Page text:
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我们先看下 Handbook 怎么说:

The inferential statistical procedures discussed in this book have been categorized as being parametric versus nonparametric tests. Some sources distinguish between parametric and nonparametric tests on the basis that parametric tests make specific assumptions with regard to one or more of the population parameters that characterize the underlying distribution(s) for which the test is employed. These same sources describe nonparametric tests as making no such assumptions about population parameters. In truth, nonparametric tests are really NOT assumption free, and in view of this some sources (e.g., Marascuilo and McSweeney (1977)) suggest that it might be more appropriate to employ the term “assumption freer” rather than nonparametric in relation to such tests.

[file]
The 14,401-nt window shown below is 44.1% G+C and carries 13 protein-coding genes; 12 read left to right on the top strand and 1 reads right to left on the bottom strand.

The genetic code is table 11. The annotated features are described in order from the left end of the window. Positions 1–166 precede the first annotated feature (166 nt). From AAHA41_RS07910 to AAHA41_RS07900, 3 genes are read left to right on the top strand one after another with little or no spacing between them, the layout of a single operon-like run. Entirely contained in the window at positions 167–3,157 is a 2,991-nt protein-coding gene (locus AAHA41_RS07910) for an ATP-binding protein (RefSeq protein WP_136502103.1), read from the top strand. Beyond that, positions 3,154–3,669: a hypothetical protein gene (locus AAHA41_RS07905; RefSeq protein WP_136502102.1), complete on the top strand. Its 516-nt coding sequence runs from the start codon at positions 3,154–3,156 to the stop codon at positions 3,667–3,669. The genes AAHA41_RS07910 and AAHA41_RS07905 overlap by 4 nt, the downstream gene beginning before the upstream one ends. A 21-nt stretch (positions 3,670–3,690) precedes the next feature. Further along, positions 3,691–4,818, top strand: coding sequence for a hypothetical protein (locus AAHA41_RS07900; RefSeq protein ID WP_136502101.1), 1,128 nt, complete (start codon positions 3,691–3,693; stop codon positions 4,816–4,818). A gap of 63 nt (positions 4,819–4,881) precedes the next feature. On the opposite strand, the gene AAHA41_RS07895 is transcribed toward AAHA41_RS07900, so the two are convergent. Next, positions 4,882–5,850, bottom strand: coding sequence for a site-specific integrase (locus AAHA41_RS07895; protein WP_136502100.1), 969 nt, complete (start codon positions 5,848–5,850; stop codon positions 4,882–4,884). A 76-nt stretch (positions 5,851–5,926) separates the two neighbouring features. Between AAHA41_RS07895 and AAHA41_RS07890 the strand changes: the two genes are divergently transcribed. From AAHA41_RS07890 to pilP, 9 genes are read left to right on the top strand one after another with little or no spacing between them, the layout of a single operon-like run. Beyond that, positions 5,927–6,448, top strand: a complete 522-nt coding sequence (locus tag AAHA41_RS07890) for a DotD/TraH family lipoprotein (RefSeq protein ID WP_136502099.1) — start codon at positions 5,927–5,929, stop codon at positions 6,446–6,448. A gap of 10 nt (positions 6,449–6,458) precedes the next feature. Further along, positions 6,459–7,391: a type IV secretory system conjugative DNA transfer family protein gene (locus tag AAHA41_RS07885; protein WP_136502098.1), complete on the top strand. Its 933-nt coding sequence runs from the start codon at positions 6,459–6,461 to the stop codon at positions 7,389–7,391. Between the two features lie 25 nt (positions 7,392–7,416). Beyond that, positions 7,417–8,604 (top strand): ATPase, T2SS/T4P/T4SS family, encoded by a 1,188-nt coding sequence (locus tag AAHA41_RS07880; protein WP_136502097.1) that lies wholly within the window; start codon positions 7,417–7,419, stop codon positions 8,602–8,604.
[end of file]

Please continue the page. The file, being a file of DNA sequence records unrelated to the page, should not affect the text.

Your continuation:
The distinction employed in this book for categorizing a procedure as a parametric versus a nonparametric test is primarily based on the level of measurement represented by the data that are being analyzed.

  • As a general rule, inferential statistical tests that evaluate categorical/nominal data and ordinal/rank-order data are categorized as nonparametric tests.
    • Categorical data and ordinal data are qualitative.
  • While those tests that evaluate interval data or ratio data are categorized as parametric tests.
    • Interval and ratio data measure quantities and hence are quantitative.

关于 Qualitative / Quantitative 请参考 Statistical Data Types.

Although the appropriateness of employing level of measurement as a criterion in this context has been debated, its usage provides a reasonably simple and straightforward schema for categorization that facilitates the decision-making process for selecting an appropriate statistical test.